Firestop installation can be lucrative for unions and contractors

Mechanical Insulators Labor Management Cooperative Trust (LMCT) Executive Director Pete Ielmini joined the America’s Work Force Union Podcast and talked about why firestop measures are critical to public safety and how the firestop industry can be a highly lucrative for both contractors and members of the International Association of Heat and Frost Insulators and Allied Craftworkers.

Ielmini discussed the LMCT’s four-day Firestop Market Recovery Program, which took place in Pennsylvania in late June. It included members of the Insulators Union and their signatory contractors. 

During the event, Local Union leaders and signatory contractors strategized how to best corner the firestop market.

The LMCT plans to hold similar strategy sessions across the U.S. and Canada, Ielmini  added.

Proper installation of firestop technology saves lives

Thanks to improvements in technology that revolutionized fire safety, the firestop industry has evolved over the past 30 years, Ielmini recalled. He recognized the efforts of  IAHFIAW General President Emeritus James Grogan, Jr., who recently passed away, for helping the Insulators Union begin to capture the firestop market.

Firestop systems are designed to contain a fire within a single room to prevent it spreading to the rest of a building, Ielmini explained. Fireproof walls and doors can be effective, but pipes, cable and electrical connections create openings where fire and smoke can spread. Firestop products are needed to encase these openings to prevent fire and smoke from spreading, he added.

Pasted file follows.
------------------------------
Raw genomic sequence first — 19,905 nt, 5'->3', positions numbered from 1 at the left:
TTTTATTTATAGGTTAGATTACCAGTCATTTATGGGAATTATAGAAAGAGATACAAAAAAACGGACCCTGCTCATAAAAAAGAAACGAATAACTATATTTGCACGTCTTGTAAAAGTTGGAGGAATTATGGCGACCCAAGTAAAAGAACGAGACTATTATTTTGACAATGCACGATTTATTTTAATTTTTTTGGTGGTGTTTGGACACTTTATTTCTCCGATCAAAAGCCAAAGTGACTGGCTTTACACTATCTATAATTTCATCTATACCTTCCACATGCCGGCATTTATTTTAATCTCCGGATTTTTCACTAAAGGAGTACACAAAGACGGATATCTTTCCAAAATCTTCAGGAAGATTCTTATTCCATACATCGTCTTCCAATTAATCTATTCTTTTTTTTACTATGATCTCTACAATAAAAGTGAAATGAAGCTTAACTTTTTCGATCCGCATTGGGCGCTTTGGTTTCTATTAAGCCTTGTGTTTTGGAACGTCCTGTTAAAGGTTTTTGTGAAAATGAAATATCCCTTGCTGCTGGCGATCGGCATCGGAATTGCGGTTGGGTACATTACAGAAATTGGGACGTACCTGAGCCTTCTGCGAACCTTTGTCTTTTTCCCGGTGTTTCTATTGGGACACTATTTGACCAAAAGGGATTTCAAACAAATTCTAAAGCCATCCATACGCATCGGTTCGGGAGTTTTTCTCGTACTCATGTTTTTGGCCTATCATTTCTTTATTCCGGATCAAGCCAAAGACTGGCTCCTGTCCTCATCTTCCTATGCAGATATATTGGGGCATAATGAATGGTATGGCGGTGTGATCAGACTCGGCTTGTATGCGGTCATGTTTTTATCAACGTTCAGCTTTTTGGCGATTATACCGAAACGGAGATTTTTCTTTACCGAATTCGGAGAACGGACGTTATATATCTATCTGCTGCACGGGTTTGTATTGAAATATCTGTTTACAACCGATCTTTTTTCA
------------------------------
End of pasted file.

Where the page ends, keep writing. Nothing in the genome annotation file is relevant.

Sadly, a firestop system is only effective when it has been installed correctly – and incorrect installation only becomes apparent in the face of tragedy. He referenced the tragic New York City fire that killed 17 people and called it a perfect example of the consequences of inadequately installed firestop measures.

The lucrative potential of the firestop industry

The LMCT’s Firestop Market Recovery Program is uniquely tailored to a union’s specific market and jurisdiction, Ielmini explained.

Some unions and contractors are hesitant to enter the firestop protection market because of its perceived liabilities, but firestop systems are reliable if they are installed correctly, he said. Ielmini stressed the need for proper training when it comes to the correct installation of firestop technology.

Contractors need to understand firestop installation can be performed correctly if the prescribed specifications of a firestop system are precisely followed, Ielmini said. They also need to understand how the bidding procedure and budget estimations can differ from standard construction projects.

Firestop presents a lucrative opportunity if both contractors and union members commit to the work, Ielmini said. Most importantly, public safety will be greatly enhanced if proper firestop measures become more commonplace, he added.

Listen to the interview. 

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